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Fitch Ratings has downgraded Home Credit Vietnam Finance Company Limited's (HCV) Long-Term Issuer Default Rating (IDR) to 'B', from 'B+'. The Outlook is Negative.

Fitch Downgrades Home Credit Vietnam to 'B'; Outlook Negative
The downgrade reflects the probable pressure the coronavirus pandemic will place on HCV's credit profile, as well as rising challenges to the finance company's business model and profitability as a result of increased industry competition and new regulations finalised in late 2019.
Vietnam's open economy is exposed to a global demand slowdown as a result of the coronavirus. GDP growth had already slowed to a seven-year low of 3.8% in 1Q20, from 7.0% in 4Q19. Fitch expects GDP growth to remain muted, with the assumption that the economy starts to recover in the latter half of 2020. However, our GDP forecasts remain subject to downside risk.
Fitch views Vietnam's unsecured consumer finance companies as being at risk of asset quality deterioration in the current environment, as they are typically exposed to less affluent borrowers with more limited resilience against financial distress. The slowdown will weigh on consumer spending and consumer loan growth, affecting volume and profitability.
HCV's IDRs are driven by its Standalone Credit Profile, and reflect its franchise strengths and business risks as one of Vietnam's leading consumer finance companies. Its management team, strategy setting, operations and risk management capability benefit from a close alignment with that of the Dutch-based Home Credit group. However, the Vietnamese market is less developed - with evolving regulations - while also becoming increasingly competitive. This will challenge the company's strategic execution from time to time.
Vietnam's consumer finance market has seen a number of new entrants in the last few years, and we expect rising market competition to continue to exert pressure on sector profitability. Business models are also likely to undergo meaningful change in light of the State Bank of Vietnam's (SBV) incoming limit on unsecured cash loans - a significant and high-margin lending segment for Vietnam's consumer finance industry - although a transition period over the next four years provides a reasonable amount of time for businesses to adjust; see Vietnam's New Consumer Finance Curbs to Challenge Business Models at www.fitchratings.com/site/pr/10109823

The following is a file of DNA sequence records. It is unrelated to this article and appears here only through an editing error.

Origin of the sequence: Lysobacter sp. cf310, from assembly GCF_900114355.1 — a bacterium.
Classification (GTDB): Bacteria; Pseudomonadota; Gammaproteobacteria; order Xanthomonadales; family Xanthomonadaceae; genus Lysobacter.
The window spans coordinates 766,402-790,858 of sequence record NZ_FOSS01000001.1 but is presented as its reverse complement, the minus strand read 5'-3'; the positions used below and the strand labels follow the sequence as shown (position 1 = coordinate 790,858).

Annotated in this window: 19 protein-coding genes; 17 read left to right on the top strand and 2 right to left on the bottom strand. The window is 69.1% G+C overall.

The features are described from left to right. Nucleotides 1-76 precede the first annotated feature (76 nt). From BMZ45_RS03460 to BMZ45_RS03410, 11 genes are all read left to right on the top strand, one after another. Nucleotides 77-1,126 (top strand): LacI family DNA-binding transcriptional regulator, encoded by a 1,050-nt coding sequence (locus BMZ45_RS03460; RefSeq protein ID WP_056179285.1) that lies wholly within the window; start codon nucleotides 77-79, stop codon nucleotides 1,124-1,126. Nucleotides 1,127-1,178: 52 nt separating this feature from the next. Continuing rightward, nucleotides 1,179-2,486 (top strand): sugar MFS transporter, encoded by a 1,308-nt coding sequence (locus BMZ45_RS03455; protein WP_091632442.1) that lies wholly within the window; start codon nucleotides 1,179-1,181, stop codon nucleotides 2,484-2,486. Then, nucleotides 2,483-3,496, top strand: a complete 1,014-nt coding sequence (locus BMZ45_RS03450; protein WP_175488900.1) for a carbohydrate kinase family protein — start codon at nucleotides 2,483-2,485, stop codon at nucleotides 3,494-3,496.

Profitability has been a strength of HCV's rating profile, but is likely to be dampened by sector headwinds in the near to medium term. A shift towards better-quality borrower-risk grades and digital channels may improve credit costs and operating efficiency in the longer run, but in the near-term Fitch expects the pandemic-related slowdown to weigh on volume growth, raise provisioning expenses and add to the existing structural drag on profitability.
Fitch expects asset quality risk to rise as the economic slowdown continues. The key risk to HCV's consumer-focused portfolio will be if recent manufacturing and business shutdowns are prolonged and become more widespread, leading to a loss of borrower income. HCV's loans are all unsecured; credit costs have been high and will come under greater pressure in the current environment. An SBV directive to provide some forbearance to borrowers affected by the coronavirus may also crimp loan collections, depending on its implementation.
Fitch believes impairment costs could spike in a credit crunch, leaving HCV at risk of capital impairment if severe. Leverage, as indicated by a debt/tangible equity ratio of around 3.8x at end-June 2019, would deteriorate in such a scenario, pressuring regulatory capital buffers. HCV's total capital adequacy ratio of 18.5% at end-1H19 compared well against the regulatory minimum of 9% under SBV regulations. 
Fitch believes the higher-risk nature of the company's loan portfolio implies the need for larger capital loss-absorption buffers relative to lenders with more stable, well-secured loan profiles. This is balanced against our view that the company's full ownership by the Home Credit group would support access to capital, if needed.
HCV's funding profile demonstrates acceptable funding market access and its liquidity profile appears well-matched. However, the company's balance sheet is wholesale funded, which renders it susceptible to any weakening in market confidence. Funding markets in Vietnam are less developed than in higher-rated jurisdictions, and funding conditions may be less predictable in times of market stress. HCV's profile as a subsidiary within the Home Credit group strengthens its ability to access international funding, but this advantage may not hold in times of heightened risk aversion.

DIEP NGUYEN